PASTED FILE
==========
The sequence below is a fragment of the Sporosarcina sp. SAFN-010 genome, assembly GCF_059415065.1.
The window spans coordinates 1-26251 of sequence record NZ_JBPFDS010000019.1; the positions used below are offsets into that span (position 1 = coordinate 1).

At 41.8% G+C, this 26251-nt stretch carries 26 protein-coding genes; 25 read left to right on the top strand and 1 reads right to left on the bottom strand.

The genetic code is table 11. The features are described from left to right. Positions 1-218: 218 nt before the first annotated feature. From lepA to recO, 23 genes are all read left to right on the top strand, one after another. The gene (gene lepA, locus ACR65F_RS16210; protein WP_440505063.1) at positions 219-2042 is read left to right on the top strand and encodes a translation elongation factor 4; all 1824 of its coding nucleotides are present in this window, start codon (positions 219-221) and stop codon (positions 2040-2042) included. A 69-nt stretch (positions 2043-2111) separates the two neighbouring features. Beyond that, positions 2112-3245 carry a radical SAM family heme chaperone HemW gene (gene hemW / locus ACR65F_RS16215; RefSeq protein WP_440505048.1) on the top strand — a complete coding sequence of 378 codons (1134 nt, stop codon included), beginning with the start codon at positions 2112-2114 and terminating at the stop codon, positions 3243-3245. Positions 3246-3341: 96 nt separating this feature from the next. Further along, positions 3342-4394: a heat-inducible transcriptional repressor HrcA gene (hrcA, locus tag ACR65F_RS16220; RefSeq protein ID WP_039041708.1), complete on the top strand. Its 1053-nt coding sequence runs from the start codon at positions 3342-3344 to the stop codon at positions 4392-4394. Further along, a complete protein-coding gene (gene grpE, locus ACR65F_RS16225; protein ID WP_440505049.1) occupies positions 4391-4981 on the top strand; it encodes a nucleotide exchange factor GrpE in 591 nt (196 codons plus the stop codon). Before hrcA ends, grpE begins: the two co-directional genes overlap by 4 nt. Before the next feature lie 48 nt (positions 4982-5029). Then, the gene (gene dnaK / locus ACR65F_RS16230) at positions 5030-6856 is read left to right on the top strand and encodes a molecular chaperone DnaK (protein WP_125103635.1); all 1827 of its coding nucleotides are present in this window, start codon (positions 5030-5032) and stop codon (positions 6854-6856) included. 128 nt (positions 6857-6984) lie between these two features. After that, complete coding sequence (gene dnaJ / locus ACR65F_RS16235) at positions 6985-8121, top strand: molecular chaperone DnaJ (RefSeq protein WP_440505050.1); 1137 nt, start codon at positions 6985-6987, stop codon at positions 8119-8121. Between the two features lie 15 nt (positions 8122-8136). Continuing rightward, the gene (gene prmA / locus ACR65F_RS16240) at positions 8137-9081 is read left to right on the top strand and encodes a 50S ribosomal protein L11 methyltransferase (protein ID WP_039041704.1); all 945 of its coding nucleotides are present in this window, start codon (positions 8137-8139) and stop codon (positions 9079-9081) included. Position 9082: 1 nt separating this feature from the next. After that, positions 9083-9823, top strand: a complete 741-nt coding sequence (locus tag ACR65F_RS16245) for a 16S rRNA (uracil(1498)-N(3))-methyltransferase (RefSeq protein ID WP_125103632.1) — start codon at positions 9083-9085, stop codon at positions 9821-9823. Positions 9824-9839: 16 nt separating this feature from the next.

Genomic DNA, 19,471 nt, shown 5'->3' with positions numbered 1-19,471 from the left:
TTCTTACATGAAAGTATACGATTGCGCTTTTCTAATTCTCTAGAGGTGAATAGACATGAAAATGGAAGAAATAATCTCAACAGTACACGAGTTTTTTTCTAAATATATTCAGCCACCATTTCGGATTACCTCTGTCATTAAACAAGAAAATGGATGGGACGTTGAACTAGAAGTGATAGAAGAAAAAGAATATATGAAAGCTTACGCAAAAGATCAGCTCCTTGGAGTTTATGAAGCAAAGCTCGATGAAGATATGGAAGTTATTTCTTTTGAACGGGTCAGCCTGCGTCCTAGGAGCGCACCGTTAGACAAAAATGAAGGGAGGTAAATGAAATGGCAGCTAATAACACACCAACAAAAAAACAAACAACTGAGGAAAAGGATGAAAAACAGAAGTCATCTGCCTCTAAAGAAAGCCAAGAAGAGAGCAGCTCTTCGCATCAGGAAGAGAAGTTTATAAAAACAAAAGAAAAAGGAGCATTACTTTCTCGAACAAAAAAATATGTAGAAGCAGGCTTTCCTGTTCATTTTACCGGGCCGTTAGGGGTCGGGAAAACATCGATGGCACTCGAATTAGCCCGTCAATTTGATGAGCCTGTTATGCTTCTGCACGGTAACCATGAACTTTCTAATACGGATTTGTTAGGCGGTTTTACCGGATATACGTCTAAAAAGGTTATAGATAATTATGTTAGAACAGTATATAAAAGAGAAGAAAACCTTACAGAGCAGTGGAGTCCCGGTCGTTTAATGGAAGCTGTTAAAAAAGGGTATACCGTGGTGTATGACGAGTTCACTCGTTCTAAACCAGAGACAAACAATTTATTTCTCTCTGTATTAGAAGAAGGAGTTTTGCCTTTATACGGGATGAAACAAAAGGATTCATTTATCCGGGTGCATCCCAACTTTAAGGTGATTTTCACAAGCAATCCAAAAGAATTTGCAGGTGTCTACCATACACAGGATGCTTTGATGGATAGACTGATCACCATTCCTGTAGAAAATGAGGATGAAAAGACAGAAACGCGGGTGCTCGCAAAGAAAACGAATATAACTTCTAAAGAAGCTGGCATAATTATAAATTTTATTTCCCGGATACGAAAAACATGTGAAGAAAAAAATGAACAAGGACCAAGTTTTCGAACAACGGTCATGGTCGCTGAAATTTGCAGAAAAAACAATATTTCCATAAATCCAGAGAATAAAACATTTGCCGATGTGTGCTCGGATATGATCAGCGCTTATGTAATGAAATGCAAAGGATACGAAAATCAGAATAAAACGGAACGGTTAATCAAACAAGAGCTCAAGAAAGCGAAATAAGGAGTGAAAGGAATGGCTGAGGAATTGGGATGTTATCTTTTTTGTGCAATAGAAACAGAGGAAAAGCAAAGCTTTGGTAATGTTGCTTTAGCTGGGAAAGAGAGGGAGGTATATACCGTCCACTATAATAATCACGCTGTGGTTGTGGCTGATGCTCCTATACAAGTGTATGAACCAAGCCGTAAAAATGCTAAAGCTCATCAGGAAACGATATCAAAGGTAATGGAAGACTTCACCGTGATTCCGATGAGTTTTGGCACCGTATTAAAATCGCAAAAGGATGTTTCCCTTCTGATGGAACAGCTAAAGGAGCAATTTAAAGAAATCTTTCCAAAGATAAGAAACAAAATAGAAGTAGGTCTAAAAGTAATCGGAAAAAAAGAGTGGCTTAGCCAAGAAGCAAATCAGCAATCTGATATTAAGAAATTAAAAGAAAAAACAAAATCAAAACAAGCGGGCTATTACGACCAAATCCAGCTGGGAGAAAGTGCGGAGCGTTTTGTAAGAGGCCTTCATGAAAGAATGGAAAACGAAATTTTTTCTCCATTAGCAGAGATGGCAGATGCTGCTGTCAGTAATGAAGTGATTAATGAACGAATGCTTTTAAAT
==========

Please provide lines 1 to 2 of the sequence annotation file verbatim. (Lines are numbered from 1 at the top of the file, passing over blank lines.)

The sequence below is a fragment of the Sporosarcina sp. SAFN-010 genome, assembly GCF_059415065.1.
The window spans coordinates 1-26251 of sequence record NZ_JBPFDS010000019.1; the positions used below are offsets into that span (position 1 = coordinate 1).